It’s that time of year once again. Hang the red, white, and blue streamers. Fire up the barbecue grill. Take to the roads, the beaches, the boats, and the fairgrounds. Light the fuse and send those fireworks to the moon and prep for your best Kate Smith impersonation as she belts out “God Bless America!” And it’s the time of year I typically generate as much heat with this column as a pyrotechnic display.
Almost every year for the last decade or so, I have used this space on Independence Day weekend to temper the church’s love affair with American nationalism. Even as you read this, a “God and Country” rally is being planned inside a church near you, with the stars and stripes draping the building and booming patriotic songs being piped through the PA.
This isn’t all bad, mind you, but it does remind me of Tony Campolo’s nimble words: “Mixing government with the church is a lot like mixing horse manure with ice cream,” he said. “It doesn’t affect the manure very much, but it really ruins the ice cream.”
For the most part, Christians in America haven’t been able to tell where the preaching of the kingdom of God ends, and the waving of the red, white, and blue begins. We have long believed that church and state could make great partners if only the two would cooperate. More bluntly, we have concluded that things would go much smoother if the church could control the state. But these are dangerous, ruinous assumptions.
Of course, these assumptions aren’t a novelty. Not long after Jesus ascended to heaven and the Apostles died, somebody decided it would be a good idea for the church to join forces with the empire. “Imagine how many people could be converted, influenced, enrolled, and evangelized if the church was more powerful!” was the thinking.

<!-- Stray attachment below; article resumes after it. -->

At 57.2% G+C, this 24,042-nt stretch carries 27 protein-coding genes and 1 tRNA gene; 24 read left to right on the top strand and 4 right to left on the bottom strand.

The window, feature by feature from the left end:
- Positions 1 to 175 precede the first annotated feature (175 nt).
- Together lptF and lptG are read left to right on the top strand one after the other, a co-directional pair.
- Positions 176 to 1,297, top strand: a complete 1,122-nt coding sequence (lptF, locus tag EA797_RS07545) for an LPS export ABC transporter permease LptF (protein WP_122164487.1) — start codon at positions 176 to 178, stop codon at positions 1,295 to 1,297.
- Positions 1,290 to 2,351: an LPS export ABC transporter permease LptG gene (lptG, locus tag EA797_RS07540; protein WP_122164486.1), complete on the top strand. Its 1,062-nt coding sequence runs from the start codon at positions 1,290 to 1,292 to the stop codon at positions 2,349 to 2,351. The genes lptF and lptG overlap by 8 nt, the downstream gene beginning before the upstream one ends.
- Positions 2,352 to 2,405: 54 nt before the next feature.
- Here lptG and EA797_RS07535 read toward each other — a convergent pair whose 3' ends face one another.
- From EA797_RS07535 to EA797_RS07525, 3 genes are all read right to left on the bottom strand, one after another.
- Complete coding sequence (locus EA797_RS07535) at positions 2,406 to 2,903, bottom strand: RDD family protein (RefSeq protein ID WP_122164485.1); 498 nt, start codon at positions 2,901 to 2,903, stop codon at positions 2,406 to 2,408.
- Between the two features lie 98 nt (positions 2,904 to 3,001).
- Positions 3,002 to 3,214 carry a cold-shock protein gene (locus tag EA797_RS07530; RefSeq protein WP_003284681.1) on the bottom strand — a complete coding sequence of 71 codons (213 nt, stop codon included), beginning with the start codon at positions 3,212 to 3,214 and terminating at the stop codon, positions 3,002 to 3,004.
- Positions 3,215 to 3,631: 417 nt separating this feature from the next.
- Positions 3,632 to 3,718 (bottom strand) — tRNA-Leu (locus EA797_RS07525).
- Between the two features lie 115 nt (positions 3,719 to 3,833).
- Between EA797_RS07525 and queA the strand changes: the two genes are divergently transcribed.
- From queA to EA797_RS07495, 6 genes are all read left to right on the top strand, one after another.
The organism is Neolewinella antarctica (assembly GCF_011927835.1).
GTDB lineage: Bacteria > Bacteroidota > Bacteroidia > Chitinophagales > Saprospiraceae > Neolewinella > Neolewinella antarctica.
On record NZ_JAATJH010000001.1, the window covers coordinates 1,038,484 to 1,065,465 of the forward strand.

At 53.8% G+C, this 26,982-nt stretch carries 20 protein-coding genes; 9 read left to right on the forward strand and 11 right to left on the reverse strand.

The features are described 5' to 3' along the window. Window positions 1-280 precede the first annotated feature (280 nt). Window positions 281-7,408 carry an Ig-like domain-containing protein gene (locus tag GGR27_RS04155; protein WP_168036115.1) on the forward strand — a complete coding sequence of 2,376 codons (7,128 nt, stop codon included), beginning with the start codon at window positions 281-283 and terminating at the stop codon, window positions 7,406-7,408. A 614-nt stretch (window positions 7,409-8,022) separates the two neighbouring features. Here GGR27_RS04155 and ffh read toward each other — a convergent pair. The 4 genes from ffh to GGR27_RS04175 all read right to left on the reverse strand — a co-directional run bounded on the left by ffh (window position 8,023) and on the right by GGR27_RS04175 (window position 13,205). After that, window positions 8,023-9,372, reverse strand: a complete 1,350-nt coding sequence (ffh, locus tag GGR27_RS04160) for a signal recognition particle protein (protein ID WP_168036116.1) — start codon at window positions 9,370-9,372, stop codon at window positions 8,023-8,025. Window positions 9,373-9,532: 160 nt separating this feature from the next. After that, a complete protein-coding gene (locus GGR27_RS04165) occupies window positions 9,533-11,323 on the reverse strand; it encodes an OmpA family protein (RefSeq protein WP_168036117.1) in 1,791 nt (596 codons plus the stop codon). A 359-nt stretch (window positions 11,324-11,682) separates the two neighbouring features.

Thus, the deal was made and the church’s coffers ran over with gold; kings and queens began seeking their ministers’ approval on policy; Christian soldiers marched onward at the head of the empire’s crusading armies; God, purloined by this new arrangement, was used as armament to keep the populace in line; and there were no more of those unsightly martyrdoms (unless, of course, you were someone who opposed this new arrangement).
Ever since, and that was centuries ago, Christians have more or less pined for the seats of power, believing that such an approach would enhance the work of God. What actually happens is a stinking mess. Here is a lesson we must relearn, hard as it may be to accept: Power, simply has a way of corrupting spirituality.
So this weekend, in my own church sanctuary, yes, I will pause and thank the heavens for my country, its freedoms, and acknowledge that God has indeed “shed his grace” on us. But I want no part in creating a “Christian America,” for such an effort might taint my ability to be a Christian who happens to reside in America.